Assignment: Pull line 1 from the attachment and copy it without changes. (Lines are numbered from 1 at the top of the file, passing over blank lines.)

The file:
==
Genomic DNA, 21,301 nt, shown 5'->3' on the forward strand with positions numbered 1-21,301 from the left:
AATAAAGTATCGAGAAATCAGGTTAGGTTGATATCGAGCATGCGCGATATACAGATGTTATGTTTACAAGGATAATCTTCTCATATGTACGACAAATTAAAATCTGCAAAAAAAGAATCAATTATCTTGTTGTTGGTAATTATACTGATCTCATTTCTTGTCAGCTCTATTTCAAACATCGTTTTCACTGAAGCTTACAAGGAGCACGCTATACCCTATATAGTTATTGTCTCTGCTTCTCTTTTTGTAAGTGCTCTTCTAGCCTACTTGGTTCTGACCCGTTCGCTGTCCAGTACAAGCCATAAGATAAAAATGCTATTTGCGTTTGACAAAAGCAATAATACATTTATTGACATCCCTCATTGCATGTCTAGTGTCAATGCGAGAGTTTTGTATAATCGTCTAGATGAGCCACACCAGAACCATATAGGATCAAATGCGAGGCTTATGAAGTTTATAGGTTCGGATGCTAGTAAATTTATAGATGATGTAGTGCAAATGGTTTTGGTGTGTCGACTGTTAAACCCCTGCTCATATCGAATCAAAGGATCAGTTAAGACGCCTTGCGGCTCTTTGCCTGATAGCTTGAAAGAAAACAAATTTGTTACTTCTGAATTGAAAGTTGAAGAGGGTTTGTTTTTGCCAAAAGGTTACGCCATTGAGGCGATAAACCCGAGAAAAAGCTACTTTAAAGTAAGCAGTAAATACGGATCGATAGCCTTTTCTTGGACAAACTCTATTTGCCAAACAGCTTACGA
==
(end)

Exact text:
Genomic DNA, 21,301 nt, shown 5'->3' on the forward strand with positions numbered 1-21,301 from the left: